Sunday, October 30, 2011

Crotons....ohhh Crotons...I've got Crotons on my mind....

On this rainy and really wet Saturday I decided to talk a little bit about Crotons, Codiaeum variegatum,an ornamental evergreen tropical shrub.  Crotons are known to have a devout cult following due to their fanciful colors, various leaf shapes, unique free form growing habit & super easy to grow.  From the 1950's through to the 1970's, crotons were widely used throughout Florida as a major landscape plant.  Then the housing styles started to change from classic brick & mortar simple style ranch homes to a new hipper look with stucco & wood in the 80's & 90's.

Our Miami house 1971
With that, the landscapes also changed from the old stand-by's like croton's, gardenia's, dracena, natal plum, ixora's, etc. to new tropical plants imported from other countries.  The landscapes became more colorful & textural by layering different tropical specimens like gingers, alocasia, crinum lilies, palms, etc.  So the poor little croton lost is luster and faded to the background.  In the older neighborhoods you can still see some crotons over 50 years old which were planted at the time the houses were built.  Growing up here in South Florida I remember our neighborhoods filled with all different types of huge old school varieties of crotons.  Unfortunately Hurricane Andrew destroyed quite a few of them.  Now the croton is back and badder than ever with over four hundred different cultivar's.  So if you are not familiar with them you are bound to fall in love.  I'm sure you have seen them everywhere just never realized it.  Grab a cup o'joe or glass of wine, relax and let's get started cause this may be a long one, lol.

Croton Dhyana hybrid from Siam Croton
A tiny bit of history about this gem of a plant....a native to India, Malaysia & South Pacific Islands, so they like heat & humidity.  Crotons were first introduced into North America by the Henry A Dreer Nursery around 1870 in Philadelphia, PA. as a new hothouse plant for the collections of Victorian gardeners.  Quickly became popularized and made its way to South Florida as a new unique & colorful landscape plant of the 50's & 60's.  Now with that bit of trivia out of the way, on to the good stuff, lol.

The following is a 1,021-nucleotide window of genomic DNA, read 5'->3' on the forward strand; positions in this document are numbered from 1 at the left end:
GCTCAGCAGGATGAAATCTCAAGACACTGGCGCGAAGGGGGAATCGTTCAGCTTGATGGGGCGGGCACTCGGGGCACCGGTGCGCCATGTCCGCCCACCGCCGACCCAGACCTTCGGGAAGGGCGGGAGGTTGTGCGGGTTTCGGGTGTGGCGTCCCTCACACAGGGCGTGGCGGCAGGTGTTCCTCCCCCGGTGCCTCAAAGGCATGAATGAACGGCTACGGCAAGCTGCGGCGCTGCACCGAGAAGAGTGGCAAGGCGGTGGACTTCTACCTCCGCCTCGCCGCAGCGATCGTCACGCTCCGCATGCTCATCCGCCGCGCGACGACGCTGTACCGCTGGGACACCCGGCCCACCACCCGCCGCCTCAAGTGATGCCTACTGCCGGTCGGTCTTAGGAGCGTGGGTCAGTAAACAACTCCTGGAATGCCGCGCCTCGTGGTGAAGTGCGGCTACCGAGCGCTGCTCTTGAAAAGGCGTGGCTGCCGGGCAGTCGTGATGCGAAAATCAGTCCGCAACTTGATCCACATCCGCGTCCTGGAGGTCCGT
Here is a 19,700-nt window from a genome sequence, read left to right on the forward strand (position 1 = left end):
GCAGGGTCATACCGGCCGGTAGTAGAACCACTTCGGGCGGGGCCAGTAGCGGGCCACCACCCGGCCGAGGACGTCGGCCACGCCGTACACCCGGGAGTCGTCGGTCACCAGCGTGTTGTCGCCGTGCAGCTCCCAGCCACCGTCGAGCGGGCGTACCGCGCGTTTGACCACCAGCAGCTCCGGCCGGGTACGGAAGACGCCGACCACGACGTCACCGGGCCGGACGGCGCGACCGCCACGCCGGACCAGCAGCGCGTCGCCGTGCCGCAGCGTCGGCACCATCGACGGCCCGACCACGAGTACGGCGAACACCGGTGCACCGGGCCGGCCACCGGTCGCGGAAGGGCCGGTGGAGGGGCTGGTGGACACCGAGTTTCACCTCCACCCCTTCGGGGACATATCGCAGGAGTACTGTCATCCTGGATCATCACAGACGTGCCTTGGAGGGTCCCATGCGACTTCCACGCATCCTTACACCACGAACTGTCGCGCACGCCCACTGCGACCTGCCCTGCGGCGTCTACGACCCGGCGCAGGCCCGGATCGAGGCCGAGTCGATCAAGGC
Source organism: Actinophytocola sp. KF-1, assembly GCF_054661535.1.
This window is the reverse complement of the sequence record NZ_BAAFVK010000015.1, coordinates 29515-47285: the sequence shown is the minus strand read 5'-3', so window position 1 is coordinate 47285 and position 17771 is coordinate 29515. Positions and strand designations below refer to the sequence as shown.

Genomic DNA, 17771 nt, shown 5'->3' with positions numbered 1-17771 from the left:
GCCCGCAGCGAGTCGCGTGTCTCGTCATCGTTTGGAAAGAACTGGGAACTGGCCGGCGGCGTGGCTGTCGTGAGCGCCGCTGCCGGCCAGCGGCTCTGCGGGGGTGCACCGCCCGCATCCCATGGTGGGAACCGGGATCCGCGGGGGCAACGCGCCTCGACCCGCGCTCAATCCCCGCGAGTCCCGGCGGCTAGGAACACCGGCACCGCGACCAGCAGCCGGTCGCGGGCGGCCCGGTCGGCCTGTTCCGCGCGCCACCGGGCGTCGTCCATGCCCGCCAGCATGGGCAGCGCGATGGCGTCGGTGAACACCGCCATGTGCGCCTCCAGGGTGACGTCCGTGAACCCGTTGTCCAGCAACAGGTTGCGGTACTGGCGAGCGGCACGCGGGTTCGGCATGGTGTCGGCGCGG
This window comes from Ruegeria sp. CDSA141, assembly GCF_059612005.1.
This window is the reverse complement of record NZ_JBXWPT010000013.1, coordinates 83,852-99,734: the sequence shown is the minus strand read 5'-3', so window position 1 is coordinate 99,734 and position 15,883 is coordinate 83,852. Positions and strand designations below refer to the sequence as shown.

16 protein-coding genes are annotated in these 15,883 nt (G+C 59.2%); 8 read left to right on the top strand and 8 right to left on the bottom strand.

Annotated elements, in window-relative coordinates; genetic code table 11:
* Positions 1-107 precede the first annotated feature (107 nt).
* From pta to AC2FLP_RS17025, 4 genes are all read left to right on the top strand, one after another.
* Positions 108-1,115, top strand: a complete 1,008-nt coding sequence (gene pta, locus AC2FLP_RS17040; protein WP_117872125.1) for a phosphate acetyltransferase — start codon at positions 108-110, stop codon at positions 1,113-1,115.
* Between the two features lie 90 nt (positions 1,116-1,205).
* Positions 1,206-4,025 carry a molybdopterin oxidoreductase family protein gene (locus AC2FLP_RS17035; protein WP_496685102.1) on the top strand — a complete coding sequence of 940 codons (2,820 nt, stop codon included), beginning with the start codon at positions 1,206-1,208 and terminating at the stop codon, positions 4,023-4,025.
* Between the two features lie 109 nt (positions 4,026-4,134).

Hmmmm where to start...well let's start with the basics.  Crotons love hot & humid weather but also like to be well watered in good draining soil (no mucky ground as they will get root rot very easily).  Though I do have to say I have heard this plant be called drought tolerant. To quote my Dad, "let me say this about that"...once crotons are established they can be resistant to periods of dry spells.  If the soil is extremely dry and hot like in areas of sugar sand (where I live) the plant will stress out, drop their leaves as a survival measure & if the plant has multiple trunks a few may die back to save the whole plant (like mine did).  Crotons are much better at being drought tolerant in partial sun rather than in full sun (plants in full sun have to be extraordinarily tough here in South Florida to survive this kind of ecosystem).  Now conversely, crotons are cold tolerant for short spells but cannot survive long hard freezes.  They either need to be brought inside or put in a greenhouse during the colder months.  Though don't worry too much about crotons because they are extremely resilient & hardy plants that survive most types of dramatic weather conditions.
Croton Dignity hybrid from Siam Croton
Croton Harmonious hybrid from Siam Croton
To plant in full sun or not to plant in full sun...that is the question, lol.  What makes crotons attributes very unique is their coloring, spots, dapples, swirls, curls, twists & leaf shapes.  How much & how little sunlight they get each day will affect all of the above.  Some varieties do very well in full sun like Batik, Bravo, Mammy, Petra & Red Tortilla while others prefer part sun/part shade like Fishbone, Mrs. Iceton, Nirvana, Polychrome & Zulu.  The older more established plants will do very well in full sun.  Though when in doubt plant them, especially when they are young, in part sun/part shade since that is their ideal growing conditions & produce the best colors.
Croton Nirvana from Siam Croton
Croton CRT007 hybrid from Siam Croton

This plant is not picky about soil requirements and can adapt quickly to a variety of soil types & ph's.  Though ideally you always want to have good organic rich soil to plant your plants in.  Also, it's a good idea to fertilize crotons at least twice a year (for crotons early & late Spring) along with the rest of your plants to help your crotons live up to their potential, lol.  Having a healthy plant will help keep them pest free.
Crotons in a Davie, FL. landscape 

Cordylines, Crotons & variegated Pittosporum
in a South Florida landscape